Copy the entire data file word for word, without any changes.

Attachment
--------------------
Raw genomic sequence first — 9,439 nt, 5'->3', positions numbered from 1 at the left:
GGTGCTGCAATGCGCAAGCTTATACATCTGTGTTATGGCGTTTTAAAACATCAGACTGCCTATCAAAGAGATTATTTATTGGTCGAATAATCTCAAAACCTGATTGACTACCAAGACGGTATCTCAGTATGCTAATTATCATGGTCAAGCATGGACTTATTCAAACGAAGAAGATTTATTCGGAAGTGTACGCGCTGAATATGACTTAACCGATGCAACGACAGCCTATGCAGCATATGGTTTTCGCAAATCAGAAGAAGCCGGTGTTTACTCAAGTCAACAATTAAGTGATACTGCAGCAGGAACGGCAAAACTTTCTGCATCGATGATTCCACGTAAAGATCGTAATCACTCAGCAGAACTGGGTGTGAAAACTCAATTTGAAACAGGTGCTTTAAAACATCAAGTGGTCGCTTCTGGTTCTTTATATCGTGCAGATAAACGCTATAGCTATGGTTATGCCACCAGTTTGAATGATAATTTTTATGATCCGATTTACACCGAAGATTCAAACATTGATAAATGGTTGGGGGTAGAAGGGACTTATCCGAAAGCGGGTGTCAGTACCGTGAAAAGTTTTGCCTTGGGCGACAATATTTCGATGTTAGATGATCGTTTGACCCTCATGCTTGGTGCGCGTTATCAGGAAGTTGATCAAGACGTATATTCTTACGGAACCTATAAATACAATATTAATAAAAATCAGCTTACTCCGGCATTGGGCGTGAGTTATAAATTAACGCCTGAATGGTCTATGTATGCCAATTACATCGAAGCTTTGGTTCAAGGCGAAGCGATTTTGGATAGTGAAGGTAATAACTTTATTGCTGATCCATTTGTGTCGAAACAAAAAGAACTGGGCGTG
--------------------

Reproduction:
Raw genomic sequence first — 9,439 nt, 5'->3', positions numbered from 1 at the left:
GGTGCTGCAATGCGCAAGCTTATACATCTGTGTTATGGCGTTTTAAAACATCAGACTGCCTATCAAAGAGATTATTTATTGGTCGAATAATCTCAAAACCTGATTGACTACCAAGACGGTATCTCAGTATGCTAATTATCATGGTCAAGCATGGACTTATTCAAACGAAGAAGATTTATTCGGAAGTGTACGCGCTGAATATGACTTAACCGATGCAACGACAGCCTATGCAGCATATGGTTTTCGCAAATCAGAAGAAGCCGGTGTTTACTCAAGTCAACAATTAAGTGATACTGCAGCAGGAACGGCAAAACTTTCTGCATCGATGATTCCACGTAAAGATCGTAATCACTCAGCAGAACTGGGTGTGAAAACTCAATTTGAAACAGGTGCTTTAAAACATCAAGTGGTCGCTTCTGGTTCTTTATATCGTGCAGATAAACGCTATAGCTATGGTTATGCCACCAGTTTGAATGATAATTTTTATGATCCGATTTACACCGAAGATTCAAACATTGATAAATGGTTGGGGGTAGAAGGGACTTATCCGAAAGCGGGTGTCAGTACCGTGAAAAGTTTTGCCTTGGGCGACAATATTTCGATGTTAGATGATCGTTTGACCCTCATGCTTGGTGCGCGTTATCAGGAAGTTGATCAAGACGTATATTCTTACGGAACCTATAAATACAATATTAATAAAAATCAGCTTACTCCGGCATTGGGCGTGAGTTATAAATTAACGCCTGAATGGTCTATGTATGCCAATTACATCGAAGCTTTGGTTCAAGGCGAAGCGATTTTGGATAGTGAAGGTAATAACTTTATTGCTGATCCATTTGTGTCGAAACAAAAAGAACTGGGCGTG